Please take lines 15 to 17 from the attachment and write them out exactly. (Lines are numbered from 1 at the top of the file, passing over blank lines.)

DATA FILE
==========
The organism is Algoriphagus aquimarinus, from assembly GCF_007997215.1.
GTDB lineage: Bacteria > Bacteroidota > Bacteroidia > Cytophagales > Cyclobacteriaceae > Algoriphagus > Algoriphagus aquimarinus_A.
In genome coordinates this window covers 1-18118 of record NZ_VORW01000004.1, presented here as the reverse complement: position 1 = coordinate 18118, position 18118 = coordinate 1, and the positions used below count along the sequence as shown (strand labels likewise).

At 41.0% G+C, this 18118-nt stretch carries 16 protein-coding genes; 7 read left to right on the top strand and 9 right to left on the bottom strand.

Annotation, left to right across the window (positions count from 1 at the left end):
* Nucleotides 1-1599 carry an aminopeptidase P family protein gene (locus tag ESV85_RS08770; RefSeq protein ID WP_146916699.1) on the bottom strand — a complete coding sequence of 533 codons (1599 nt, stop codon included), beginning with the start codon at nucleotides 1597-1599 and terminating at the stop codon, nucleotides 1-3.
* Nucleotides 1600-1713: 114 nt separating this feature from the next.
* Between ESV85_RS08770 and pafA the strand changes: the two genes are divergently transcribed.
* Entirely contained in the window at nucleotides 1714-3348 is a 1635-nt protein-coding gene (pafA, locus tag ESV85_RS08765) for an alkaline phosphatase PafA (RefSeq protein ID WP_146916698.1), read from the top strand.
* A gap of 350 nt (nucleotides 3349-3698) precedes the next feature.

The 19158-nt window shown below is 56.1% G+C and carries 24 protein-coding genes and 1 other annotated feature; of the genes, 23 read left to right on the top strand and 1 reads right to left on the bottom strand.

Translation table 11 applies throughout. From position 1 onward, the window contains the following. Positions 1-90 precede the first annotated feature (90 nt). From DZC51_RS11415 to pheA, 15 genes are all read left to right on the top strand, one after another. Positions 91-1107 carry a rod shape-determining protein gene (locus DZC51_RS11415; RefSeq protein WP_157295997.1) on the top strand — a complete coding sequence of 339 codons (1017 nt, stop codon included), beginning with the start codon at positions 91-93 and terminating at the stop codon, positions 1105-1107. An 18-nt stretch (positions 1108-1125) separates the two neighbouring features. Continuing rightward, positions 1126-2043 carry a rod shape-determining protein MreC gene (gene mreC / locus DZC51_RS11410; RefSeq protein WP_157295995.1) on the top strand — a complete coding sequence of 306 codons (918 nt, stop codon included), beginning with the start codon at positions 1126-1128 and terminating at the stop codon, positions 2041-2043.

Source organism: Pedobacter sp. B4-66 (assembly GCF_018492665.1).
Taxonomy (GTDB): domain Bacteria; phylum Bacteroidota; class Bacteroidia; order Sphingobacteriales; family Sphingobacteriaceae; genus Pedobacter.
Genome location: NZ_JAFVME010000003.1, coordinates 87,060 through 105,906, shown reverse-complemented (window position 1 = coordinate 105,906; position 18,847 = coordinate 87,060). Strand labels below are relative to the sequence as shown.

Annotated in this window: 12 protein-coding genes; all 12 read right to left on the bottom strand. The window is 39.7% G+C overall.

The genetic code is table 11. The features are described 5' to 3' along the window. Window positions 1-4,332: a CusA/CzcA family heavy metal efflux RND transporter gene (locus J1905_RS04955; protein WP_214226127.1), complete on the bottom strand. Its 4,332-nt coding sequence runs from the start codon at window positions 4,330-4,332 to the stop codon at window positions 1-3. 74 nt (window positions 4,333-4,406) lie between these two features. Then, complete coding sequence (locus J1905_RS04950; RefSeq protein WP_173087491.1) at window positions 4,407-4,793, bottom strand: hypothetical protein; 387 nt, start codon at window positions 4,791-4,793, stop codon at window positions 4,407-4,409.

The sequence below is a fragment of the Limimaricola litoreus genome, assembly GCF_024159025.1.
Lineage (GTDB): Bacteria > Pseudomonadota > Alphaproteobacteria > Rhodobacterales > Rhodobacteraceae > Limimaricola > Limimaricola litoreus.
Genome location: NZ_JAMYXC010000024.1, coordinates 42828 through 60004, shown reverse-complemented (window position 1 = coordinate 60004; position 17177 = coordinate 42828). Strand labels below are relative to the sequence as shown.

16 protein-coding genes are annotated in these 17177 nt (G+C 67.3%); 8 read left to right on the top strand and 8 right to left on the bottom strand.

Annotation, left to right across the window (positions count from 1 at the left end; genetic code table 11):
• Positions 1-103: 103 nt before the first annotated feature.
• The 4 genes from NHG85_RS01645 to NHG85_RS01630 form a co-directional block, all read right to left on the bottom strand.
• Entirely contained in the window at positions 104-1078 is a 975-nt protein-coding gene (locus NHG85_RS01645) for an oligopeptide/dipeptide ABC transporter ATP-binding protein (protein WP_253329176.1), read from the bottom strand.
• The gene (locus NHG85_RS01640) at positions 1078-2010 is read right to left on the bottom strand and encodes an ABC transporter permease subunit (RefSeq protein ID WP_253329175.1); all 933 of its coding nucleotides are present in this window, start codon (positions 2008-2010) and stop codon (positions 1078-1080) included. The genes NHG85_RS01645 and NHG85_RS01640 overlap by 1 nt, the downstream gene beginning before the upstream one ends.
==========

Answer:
Genome location: NZ_JAFVME010000003.1, coordinates 87,060 through 105,906, shown reverse-complemented (window position 1 = coordinate 105,906; position 18,847 = coordinate 87,060). Strand labels below are relative to the sequence as shown.

Annotated in this window: 12 protein-coding genes; all 12 read right to left on the bottom strand. The window is 39.7% G+C overall.

The genetic code is table 11. The features are described 5' to 3' along the window. Window positions 1-4,332: a CusA/CzcA family heavy metal efflux RND transporter gene (locus J1905_RS04955; protein WP_214226127.1), complete on the bottom strand. Its 4,332-nt coding sequence runs from the start codon at window positions 4,330-4,332 to the stop codon at window positions 1-3. 74 nt (window positions 4,333-4,406) lie between these two features. Then, complete coding sequence (locus J1905_RS04950; RefSeq protein WP_173087491.1) at window positions 4,407-4,793, bottom strand: hypothetical protein; 387 nt, start codon at window positions 4,791-4,793, stop codon at window positions 4,407-4,409.